A federal judge has ordered the state of Kentucky to pay more than $150,000 to the groups representing a freethinker denied a license plate saying “IM GOD.”
The court ruled today, Feb. 10, that the state has to pay for work performed by Freedom From Religion Foundation and ACLU-Kentucky attorneys for the time spent pursuing Ben Hart’s case. The court had cleared the way last November for Hart, backed by the two organizations, to obtain a personalized license plate reading “IM GOD,” finding that the Transportation Cabinet’s denial of that plate violated the First Amendment.
In November 2016, Hart filed a lawsuit after Kentucky Division of Motor Vehicle officials called his “IM GOD” license plate message “obscene or vulgar.” Later, the state said the plate was rejected because it was “not in good taste.” The lawsuit, filed on Hart’s behalf by FFRF and ACLU of Kentucky, challenged the Transportation Cabinet’s denial of his plate based on statutory viewpoint restrictions that communicate religious or anti-religious messages. Kentucky had approved a variety of personalized religious plates.
“The Commonwealth [of Kentucky] went too far,” the U.S. District Court for the Eastern Court of Kentucky ruled in favor of Hart three years later. “To allow such plates as ‘IM4GOD’ and ‘LUVGOD’ but reject ‘IM GOD’ belies viewpoint neutrality,” the court stated.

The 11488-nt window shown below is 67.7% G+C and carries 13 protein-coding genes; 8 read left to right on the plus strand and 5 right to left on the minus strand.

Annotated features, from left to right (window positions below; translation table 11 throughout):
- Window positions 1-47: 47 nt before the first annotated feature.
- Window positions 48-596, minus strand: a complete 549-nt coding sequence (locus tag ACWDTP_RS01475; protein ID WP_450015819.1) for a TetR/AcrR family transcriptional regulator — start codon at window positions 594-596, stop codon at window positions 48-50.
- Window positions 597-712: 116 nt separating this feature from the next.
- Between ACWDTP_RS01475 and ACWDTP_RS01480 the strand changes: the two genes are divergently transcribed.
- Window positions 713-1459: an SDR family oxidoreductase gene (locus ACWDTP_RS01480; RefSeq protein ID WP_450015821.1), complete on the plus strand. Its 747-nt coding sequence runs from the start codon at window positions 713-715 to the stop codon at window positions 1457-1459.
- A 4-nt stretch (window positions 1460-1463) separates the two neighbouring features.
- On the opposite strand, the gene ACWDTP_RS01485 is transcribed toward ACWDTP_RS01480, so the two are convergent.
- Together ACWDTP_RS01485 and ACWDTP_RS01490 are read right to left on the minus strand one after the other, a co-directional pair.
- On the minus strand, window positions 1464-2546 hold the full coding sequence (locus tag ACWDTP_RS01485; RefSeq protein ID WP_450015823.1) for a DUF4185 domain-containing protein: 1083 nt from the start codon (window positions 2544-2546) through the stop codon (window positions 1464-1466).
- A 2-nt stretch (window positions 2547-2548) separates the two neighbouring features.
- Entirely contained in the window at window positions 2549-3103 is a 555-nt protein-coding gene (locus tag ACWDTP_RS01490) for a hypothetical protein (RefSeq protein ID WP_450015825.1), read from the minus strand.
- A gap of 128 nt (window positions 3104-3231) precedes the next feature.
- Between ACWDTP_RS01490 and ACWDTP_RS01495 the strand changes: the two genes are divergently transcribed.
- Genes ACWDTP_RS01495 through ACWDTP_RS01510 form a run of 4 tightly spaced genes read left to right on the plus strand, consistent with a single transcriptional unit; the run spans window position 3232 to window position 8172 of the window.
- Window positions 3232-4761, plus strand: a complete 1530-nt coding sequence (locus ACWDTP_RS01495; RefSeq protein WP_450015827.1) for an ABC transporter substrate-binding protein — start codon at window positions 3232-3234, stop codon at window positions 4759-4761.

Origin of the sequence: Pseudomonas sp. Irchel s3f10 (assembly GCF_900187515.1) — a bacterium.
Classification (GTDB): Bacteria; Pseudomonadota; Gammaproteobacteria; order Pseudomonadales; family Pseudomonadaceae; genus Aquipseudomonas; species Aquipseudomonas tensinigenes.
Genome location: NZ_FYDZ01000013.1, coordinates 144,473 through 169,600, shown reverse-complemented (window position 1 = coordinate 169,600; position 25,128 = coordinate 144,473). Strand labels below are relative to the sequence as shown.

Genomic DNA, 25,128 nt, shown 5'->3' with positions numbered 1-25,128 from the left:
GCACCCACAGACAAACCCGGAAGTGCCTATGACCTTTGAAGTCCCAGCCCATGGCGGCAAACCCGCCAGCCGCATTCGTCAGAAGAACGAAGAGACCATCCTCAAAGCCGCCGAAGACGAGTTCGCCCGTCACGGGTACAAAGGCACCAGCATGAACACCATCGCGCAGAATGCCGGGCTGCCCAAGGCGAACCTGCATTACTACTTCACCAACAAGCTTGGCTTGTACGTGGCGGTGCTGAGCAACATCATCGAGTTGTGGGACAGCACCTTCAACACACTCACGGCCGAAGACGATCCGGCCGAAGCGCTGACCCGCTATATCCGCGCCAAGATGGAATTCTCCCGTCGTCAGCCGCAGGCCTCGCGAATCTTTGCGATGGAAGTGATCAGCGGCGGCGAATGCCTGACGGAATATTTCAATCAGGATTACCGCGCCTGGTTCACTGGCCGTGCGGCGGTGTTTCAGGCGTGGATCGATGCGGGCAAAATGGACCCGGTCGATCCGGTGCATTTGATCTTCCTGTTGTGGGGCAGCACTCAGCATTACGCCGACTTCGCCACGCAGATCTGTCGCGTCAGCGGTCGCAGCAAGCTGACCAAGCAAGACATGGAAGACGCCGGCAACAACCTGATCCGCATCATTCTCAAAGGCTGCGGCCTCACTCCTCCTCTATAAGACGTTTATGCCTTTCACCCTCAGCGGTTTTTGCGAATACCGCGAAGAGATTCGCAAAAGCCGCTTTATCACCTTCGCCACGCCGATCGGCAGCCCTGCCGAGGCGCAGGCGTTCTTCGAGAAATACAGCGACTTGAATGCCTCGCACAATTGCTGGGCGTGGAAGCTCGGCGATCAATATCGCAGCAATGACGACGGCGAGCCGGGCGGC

Hart received his plate (seen in the picture) just a few weeks ago. FFRF hails the final decision — and the fact that Hart can finally express himself through his license plate.
“Groups such as ours have to put in a lot of work to ensure the constitutional rights of ordinary folks,” says FFRF Co-President Annie Laurie Gaylor. “We truly appreciate that the court recognizes this.”
FFRF and ACLU of Kentucky member Ben Hart is a Postal Service retiree and married to his middle school sweetheart. Although raised in a religious family, he began to question religion as a child and now identifies as an atheist. Listen to a radio show interview with him.
ACLU of Kentucky Attorneys Corey Shapiro and Heather Gatnarek represented Hart alongside Rebecca Markert, Patrick Elliott and Colin McNamara of the Freedom From Religion Foundation.
The Freedom From Religion Foundation is a national state/church organization with more than 30,000 nonreligious members and several chapters all over the country, including hundreds of members and a chapter in Kentucky.
The American Civil Liberties Union (ACLU) of Kentucky is freedom’s watchdog, working daily in the courts, legislatures and communities to defend individual rights and personal freedoms.